Morricone had already written some of the film score prior to the film’s release, which wasn’t typically what happened with his work; usually, the maestro wrote directly for the screen, and Morricone said that Leone often extended shots in his films (particularly in the “Dollar” trilogy — Fistful, For A Few Dollars More (1965) and The Good, The Bad and the Ugly (1966) — because he did not want Morricone’s score to end.

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Morricone: “Leone’s films were made like that because he wanted the music to be an important part of it, and he often kept the scenes longer simply because he didn’t want the music to end. That’s why the films are so slow – because of the music.”

For the American release of A Fistful of Dollars three years later — it debuted in U.S. theaters in January 1967 — Morricone even used a rather Anglo-sounding pseudonym, “Dan Savio” (Leone himself used the name “Bob Robertson”) in the film’s credits.

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Certainly the film and its score (despite Morricone’s own feelings about both) is one of Leone’s and Morricone’s best collaborations — we have to disagree with him on this — and audiences loved both, the film grossing more than any other Italian film up to that point.

That same year the movie was released in Italy, 1964, Morricone began his 20-year collaboration with Alessandro Alessandroni, a childhood friend, whose vocal group, Cantroi Moderni, were the ones who provided the whistling and twanging guitar you hear on those great soundtracks (it’s always a treat to hear soprano Edda Dell’Orso hit those soaring notes too). Alessandroni was the guitarist in the band and he also acted in the film.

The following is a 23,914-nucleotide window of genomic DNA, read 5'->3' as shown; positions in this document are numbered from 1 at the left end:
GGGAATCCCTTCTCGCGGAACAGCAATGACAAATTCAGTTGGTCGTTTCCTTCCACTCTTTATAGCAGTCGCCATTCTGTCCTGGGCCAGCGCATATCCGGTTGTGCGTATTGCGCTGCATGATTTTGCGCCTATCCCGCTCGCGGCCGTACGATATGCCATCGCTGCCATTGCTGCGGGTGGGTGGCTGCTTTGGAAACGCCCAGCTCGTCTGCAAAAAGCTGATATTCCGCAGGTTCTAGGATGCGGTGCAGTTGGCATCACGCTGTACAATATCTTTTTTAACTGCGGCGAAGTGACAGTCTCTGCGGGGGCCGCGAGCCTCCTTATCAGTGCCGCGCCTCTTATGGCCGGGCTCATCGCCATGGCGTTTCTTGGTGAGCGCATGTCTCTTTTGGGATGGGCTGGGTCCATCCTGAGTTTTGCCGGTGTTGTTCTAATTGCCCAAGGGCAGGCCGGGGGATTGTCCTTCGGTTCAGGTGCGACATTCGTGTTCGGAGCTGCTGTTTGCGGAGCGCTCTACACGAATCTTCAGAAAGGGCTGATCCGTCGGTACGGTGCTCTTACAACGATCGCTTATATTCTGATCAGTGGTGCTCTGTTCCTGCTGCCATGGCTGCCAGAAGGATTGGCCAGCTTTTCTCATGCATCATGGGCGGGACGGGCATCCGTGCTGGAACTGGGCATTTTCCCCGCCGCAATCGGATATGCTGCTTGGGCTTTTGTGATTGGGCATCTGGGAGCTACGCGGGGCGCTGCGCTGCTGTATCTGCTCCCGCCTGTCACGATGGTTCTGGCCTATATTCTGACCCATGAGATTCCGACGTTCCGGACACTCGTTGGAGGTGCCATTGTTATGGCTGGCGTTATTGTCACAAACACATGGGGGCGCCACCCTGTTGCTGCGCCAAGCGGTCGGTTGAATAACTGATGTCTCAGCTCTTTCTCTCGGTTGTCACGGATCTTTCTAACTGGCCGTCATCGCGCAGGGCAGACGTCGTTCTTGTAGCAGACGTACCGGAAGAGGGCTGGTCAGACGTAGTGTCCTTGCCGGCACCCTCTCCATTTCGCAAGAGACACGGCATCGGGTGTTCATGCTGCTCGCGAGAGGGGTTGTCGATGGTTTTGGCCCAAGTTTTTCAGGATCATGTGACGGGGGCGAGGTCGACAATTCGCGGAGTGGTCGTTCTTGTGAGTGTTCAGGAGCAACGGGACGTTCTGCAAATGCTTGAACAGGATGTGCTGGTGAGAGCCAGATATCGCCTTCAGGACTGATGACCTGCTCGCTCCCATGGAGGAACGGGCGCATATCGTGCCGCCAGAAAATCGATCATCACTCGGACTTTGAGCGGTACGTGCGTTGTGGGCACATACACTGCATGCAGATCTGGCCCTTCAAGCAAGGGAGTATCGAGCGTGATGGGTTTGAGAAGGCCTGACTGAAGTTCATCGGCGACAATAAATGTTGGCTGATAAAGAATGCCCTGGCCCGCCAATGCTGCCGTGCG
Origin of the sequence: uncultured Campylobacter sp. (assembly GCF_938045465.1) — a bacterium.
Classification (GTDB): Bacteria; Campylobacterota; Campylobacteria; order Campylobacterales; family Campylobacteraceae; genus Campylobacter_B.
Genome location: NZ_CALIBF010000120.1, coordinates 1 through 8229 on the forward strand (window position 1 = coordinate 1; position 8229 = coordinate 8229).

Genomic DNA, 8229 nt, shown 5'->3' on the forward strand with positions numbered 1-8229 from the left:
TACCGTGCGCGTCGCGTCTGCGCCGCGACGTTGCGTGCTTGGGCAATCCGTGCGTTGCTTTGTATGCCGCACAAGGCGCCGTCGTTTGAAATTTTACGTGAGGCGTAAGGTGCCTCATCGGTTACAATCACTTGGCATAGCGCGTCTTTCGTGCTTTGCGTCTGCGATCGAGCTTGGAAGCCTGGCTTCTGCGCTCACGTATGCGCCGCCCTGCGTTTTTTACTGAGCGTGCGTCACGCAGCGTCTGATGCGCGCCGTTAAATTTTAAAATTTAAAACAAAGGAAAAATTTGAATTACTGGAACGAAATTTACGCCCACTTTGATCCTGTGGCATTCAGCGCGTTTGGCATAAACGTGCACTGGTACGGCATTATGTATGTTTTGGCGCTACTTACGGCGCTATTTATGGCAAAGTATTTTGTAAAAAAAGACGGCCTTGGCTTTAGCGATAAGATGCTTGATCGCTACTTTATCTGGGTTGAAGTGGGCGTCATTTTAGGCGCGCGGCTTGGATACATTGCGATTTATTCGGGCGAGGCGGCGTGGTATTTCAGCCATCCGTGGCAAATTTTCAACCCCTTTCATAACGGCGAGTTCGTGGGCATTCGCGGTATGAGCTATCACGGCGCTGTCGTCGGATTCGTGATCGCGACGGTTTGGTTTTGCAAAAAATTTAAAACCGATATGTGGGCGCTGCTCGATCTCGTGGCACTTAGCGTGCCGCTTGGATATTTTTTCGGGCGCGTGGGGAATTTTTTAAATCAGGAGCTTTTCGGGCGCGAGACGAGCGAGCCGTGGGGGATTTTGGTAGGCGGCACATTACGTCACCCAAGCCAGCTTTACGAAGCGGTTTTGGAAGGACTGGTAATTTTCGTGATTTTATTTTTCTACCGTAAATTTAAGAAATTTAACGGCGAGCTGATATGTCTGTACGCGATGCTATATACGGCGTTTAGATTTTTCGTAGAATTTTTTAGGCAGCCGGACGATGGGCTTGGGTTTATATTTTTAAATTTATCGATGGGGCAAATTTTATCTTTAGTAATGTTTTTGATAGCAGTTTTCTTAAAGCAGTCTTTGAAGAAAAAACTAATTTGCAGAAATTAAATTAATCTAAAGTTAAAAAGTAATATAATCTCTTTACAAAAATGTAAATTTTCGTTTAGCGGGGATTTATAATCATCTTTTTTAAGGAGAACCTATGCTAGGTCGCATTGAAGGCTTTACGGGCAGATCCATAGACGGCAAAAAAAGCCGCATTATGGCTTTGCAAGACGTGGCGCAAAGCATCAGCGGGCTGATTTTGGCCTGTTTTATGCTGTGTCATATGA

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That same year, Morricone and Alessandroni’s group provided music for several other films, among them Bullets Don’t Argue (he’s credited as “Dan Savio” on that one too), Two Escape from Sing Sing, Bernardo Bertolucci’s Prima della rivoluzione (Before The Revolution), most of these film scores composed outside the Spaghetti Western genre (as would be the case over most of Morricone’s career) and typically featuring hallmarks of what became his trademark sound: reverbed surf guitars, a tonal chorale, and brilliant Spanish horns.

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For Malamondo, which had its U.S. premiere in San Francisco on October 16, 1964, the film’s Italian director Paolo Cavara (the English version was adapted and directed by Jack Lewis) focused his camera on young Europeans, showing them having fun and hanging out, typically exploring their “customs” and hobbies, in a way that isn’t too different from other films of this type, like Mondo Hollywood.

Popular Italian pop group Adriano Celentano and his Clan are seen at a sidewalk café with a huge crowd surrounding them, rehearsing and then performing the song “Sabato Triste” (“Sad Saturday Night”).

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Here’s a lengthy excerpt from the original New York Times review of the 79-minute long Malamondo: